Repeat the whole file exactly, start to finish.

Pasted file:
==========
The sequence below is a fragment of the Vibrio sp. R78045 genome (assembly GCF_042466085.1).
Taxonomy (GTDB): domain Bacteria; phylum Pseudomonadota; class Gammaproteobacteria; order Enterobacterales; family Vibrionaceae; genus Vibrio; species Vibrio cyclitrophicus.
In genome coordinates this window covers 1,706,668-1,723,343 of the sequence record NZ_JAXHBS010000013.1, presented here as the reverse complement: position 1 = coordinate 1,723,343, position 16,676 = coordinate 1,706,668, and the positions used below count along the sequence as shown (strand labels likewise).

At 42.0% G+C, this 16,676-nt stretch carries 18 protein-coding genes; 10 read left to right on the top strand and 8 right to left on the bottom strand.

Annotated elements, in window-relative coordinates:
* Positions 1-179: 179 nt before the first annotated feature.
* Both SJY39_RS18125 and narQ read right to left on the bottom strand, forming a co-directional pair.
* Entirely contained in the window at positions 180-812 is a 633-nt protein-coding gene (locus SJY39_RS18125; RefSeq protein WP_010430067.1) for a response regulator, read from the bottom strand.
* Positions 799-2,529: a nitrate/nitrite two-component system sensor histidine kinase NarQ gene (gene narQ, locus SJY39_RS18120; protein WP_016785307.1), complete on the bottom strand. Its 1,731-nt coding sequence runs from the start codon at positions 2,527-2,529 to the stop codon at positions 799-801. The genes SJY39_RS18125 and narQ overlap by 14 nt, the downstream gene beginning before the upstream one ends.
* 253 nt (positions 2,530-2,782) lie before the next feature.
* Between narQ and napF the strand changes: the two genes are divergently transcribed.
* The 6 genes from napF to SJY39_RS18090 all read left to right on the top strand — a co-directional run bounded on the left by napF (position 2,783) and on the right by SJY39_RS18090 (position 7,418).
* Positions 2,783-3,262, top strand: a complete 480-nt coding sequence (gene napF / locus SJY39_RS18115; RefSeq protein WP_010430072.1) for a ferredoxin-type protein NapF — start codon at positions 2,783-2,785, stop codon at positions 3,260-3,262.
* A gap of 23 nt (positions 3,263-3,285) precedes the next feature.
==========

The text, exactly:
The sequence below is a fragment of the Vibrio sp. R78045 genome (assembly GCF_042466085.1).
Taxonomy (GTDB): domain Bacteria; phylum Pseudomonadota; class Gammaproteobacteria; order Enterobacterales; family Vibrionaceae; genus Vibrio; species Vibrio cyclitrophicus.
In genome coordinates this window covers 1,706,668-1,723,343 of the sequence record NZ_JAXHBS010000013.1, presented here as the reverse complement: position 1 = coordinate 1,723,343, position 16,676 = coordinate 1,706,668, and the positions used below count along the sequence as shown (strand labels likewise).

At 42.0% G+C, this 16,676-nt stretch carries 18 protein-coding genes; 10 read left to right on the top strand and 8 right to left on the bottom strand.

Annotated elements, in window-relative coordinates:
* Positions 1-179: 179 nt before the first annotated feature.
* Both SJY39_RS18125 and narQ read right to left on the bottom strand, forming a co-directional pair.
* Entirely contained in the window at positions 180-812 is a 633-nt protein-coding gene (locus SJY39_RS18125; RefSeq protein WP_010430067.1) for a response regulator, read from the bottom strand.
* Positions 799-2,529: a nitrate/nitrite two-component system sensor histidine kinase NarQ gene (gene narQ, locus SJY39_RS18120; protein WP_016785307.1), complete on the bottom strand. Its 1,731-nt coding sequence runs from the start codon at positions 2,527-2,529 to the stop codon at positions 799-801. The genes SJY39_RS18125 and narQ overlap by 14 nt, the downstream gene beginning before the upstream one ends.
* 253 nt (positions 2,530-2,782) lie before the next feature.
* Between narQ and napF the strand changes: the two genes are divergently transcribed.
* The 6 genes from napF to SJY39_RS18090 all read left to right on the top strand — a co-directional run bounded on the left by napF (position 2,783) and on the right by SJY39_RS18090 (position 7,418).
* Positions 2,783-3,262, top strand: a complete 480-nt coding sequence (gene napF / locus SJY39_RS18115; RefSeq protein WP_010430072.1) for a ferredoxin-type protein NapF — start codon at positions 2,783-2,785, stop codon at positions 3,260-3,262.
* A gap of 23 nt (positions 3,263-3,285) precedes the next feature.